June 3, 2014
Valdosta, GA - Last year, 13 people were killed in vehicle-train collisions.
15 people died while trespassing on railroad property.
And according to the Federal Railroad Administration, another 908 people were killed or injured walking on or near railroad tracks.
"The train is not going to stop. It can't stop. And if you fail to observe the safety features that are put in to place. Then it's not going to turn out well", says Ricky Gibbs, Engineer for Norfolk Southern.
For the last 40 years, Operation Lifesaver has worked with railroad companies to encourage safety around trains. This week, they've partnered with Norfolk Southern for their first Whistle-Stop Train Tour. The 327-mile rail safety tour, left Valdosta early Tuesday morning.
Operation Lifesaver and Norfolk Southern invited local officials and first responders to board one of their passenger trains on Tuesday to encourage them to spread the message of train safety.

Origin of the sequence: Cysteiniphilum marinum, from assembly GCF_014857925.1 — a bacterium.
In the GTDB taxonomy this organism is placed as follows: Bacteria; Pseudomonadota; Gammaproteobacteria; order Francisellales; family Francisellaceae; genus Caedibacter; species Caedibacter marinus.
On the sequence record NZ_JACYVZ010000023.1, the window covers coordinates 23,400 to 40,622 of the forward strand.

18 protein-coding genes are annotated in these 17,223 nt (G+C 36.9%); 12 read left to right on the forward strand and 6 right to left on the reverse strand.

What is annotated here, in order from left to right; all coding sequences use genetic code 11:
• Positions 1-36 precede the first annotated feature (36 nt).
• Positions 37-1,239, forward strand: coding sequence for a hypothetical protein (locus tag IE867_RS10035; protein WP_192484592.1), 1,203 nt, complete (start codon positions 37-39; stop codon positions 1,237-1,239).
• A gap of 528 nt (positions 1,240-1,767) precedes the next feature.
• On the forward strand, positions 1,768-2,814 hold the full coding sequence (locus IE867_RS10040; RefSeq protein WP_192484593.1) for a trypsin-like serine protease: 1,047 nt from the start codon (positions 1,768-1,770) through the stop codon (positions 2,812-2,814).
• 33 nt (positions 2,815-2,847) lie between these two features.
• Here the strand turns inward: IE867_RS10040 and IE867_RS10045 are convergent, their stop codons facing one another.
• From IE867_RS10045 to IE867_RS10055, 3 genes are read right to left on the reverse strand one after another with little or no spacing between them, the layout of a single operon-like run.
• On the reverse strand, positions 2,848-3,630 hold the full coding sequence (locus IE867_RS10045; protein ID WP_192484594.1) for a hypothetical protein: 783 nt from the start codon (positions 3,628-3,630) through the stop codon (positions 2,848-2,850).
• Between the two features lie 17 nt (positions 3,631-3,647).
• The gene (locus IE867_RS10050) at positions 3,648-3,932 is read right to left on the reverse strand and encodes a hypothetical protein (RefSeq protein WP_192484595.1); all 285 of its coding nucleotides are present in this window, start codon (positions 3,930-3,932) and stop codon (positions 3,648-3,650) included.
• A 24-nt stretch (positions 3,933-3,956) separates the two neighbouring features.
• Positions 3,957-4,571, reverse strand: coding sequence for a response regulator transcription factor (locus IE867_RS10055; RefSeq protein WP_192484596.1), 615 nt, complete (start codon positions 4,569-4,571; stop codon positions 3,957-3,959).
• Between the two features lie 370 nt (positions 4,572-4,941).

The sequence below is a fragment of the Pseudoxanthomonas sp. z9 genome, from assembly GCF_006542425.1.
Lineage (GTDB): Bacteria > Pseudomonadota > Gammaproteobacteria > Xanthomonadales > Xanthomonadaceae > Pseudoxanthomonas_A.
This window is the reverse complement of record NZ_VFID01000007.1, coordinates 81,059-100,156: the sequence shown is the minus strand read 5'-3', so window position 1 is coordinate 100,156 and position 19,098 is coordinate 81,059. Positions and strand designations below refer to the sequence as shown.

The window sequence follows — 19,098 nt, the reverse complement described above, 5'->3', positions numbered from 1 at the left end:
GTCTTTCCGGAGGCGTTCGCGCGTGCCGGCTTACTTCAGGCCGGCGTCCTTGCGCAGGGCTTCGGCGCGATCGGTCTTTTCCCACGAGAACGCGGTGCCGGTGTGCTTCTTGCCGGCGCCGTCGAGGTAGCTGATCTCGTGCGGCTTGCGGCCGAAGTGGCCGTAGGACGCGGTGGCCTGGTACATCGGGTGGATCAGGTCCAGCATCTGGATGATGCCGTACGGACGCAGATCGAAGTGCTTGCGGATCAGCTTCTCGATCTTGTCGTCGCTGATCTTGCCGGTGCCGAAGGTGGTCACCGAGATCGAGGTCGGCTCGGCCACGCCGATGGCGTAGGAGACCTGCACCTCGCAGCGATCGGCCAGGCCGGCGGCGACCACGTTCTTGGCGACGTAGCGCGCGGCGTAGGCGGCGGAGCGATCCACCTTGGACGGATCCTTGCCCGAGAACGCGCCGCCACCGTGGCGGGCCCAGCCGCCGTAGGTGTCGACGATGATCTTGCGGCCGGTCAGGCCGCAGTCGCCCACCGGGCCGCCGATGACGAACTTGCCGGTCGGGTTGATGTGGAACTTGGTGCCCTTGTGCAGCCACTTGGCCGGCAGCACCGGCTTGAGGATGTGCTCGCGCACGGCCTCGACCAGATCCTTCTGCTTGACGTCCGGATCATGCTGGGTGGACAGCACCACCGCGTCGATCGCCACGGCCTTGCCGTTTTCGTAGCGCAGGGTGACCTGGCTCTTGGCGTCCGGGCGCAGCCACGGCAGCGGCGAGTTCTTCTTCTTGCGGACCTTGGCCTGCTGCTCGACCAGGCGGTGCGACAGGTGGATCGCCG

"What we do is educate the public, starting with school children, not to walk or play on railroad tracks, ride bicycles, and so fourth. And then big people like us, not to try to beat a train at a crossing", says Jennie Glasgow, State Coordinator for Operation Lifesaver.
Glasgow also says, Georgia has one of the most extensive rail networks in the U.S., with nearly 5,000 miles of track. That's why It's crucial to alert citizens to the dangers of trying to beat the train.
Folks at operation lifesaver also say it's important to remember that trains don't operate on fixed schedules. And say you should always expect that a train could cross at any time.
For more information on the Federal Railroad Administration, visit http://www.fra.dot.gov/Page/P0001.
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